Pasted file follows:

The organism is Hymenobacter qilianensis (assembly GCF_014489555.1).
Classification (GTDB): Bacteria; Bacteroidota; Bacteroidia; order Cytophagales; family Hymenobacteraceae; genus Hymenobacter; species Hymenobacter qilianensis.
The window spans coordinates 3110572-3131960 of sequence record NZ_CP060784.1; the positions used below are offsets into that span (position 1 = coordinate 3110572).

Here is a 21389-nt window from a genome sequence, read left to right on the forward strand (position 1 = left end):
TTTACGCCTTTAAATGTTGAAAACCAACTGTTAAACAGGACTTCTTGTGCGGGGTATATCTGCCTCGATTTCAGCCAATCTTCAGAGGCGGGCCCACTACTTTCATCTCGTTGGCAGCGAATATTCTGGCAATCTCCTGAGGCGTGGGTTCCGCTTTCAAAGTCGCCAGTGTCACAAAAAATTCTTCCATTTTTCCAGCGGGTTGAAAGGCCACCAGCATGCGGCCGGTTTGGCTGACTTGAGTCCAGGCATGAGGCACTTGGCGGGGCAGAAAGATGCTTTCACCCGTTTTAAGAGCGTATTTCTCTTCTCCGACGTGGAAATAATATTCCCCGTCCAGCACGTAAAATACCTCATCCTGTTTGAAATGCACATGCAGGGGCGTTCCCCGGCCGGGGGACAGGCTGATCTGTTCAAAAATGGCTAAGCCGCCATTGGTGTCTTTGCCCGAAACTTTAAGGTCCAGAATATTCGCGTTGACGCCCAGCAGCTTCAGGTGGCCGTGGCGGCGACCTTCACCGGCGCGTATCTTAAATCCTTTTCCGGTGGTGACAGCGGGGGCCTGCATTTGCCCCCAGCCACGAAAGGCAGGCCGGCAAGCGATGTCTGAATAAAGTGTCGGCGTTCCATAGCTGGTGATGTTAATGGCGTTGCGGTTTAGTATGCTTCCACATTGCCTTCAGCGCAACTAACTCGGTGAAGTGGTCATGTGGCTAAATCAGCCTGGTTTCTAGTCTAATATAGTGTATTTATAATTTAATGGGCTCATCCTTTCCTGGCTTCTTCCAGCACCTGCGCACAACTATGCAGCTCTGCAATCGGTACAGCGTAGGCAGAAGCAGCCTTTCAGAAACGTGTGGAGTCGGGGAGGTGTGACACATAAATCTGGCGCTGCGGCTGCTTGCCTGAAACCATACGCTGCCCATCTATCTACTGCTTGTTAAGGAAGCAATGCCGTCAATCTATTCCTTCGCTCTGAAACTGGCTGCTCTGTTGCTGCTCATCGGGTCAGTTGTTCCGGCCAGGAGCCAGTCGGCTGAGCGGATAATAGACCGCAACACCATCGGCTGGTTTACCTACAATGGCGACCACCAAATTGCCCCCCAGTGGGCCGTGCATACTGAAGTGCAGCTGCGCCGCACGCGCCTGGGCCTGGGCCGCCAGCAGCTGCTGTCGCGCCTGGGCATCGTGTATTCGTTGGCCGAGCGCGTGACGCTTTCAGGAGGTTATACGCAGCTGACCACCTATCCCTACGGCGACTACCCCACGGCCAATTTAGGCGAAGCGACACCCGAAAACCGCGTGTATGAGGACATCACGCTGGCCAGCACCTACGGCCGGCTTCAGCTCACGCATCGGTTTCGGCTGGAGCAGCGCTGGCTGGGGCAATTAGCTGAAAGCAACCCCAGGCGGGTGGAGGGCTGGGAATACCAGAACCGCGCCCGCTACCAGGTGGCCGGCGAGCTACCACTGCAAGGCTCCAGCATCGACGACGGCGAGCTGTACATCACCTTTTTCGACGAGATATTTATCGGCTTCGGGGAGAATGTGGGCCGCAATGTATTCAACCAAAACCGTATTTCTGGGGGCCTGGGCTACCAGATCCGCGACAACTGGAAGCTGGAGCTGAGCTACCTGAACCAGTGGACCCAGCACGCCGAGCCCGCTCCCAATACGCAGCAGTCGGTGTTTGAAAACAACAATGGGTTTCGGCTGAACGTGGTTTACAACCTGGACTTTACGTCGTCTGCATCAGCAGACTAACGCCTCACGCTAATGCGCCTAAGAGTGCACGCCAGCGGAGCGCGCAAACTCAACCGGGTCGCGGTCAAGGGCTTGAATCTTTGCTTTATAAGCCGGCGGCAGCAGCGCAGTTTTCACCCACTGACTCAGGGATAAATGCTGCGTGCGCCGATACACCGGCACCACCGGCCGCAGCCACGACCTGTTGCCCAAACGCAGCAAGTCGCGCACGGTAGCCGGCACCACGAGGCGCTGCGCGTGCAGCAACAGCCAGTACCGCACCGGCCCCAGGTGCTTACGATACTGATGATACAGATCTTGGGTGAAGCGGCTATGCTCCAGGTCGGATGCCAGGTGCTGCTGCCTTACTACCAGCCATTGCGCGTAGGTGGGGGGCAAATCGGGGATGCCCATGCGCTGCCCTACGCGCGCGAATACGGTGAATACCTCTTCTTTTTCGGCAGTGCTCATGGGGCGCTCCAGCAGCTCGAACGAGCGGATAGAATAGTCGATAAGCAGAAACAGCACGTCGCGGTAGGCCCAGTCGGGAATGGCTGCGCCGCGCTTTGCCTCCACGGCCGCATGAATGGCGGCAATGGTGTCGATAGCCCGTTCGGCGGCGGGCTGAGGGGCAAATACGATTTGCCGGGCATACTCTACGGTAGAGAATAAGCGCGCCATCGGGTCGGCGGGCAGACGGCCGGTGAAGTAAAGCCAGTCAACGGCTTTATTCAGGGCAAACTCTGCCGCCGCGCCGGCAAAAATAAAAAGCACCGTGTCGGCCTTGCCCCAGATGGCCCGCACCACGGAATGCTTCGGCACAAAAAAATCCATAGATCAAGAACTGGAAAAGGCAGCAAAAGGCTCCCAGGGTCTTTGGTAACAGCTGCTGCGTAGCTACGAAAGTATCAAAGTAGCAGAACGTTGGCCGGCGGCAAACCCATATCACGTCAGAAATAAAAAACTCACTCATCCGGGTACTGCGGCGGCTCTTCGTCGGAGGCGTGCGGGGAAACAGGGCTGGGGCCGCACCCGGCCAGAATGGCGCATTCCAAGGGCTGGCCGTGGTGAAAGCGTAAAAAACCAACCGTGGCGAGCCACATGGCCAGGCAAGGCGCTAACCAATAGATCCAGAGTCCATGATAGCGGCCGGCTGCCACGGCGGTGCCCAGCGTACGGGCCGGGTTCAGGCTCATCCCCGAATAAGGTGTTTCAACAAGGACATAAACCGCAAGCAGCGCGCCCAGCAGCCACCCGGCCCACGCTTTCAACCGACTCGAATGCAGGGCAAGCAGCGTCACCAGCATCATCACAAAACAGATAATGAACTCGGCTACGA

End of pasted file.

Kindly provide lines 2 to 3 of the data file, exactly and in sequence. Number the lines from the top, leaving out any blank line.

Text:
Classification (GTDB): Bacteria; Bacteroidota; Bacteroidia; order Cytophagales; family Hymenobacteraceae; genus Hymenobacter; species Hymenobacter qilianensis.
The window spans coordinates 3110572-3131960 of sequence record NZ_CP060784.1; the positions used below are offsets into that span (position 1 = coordinate 3110572).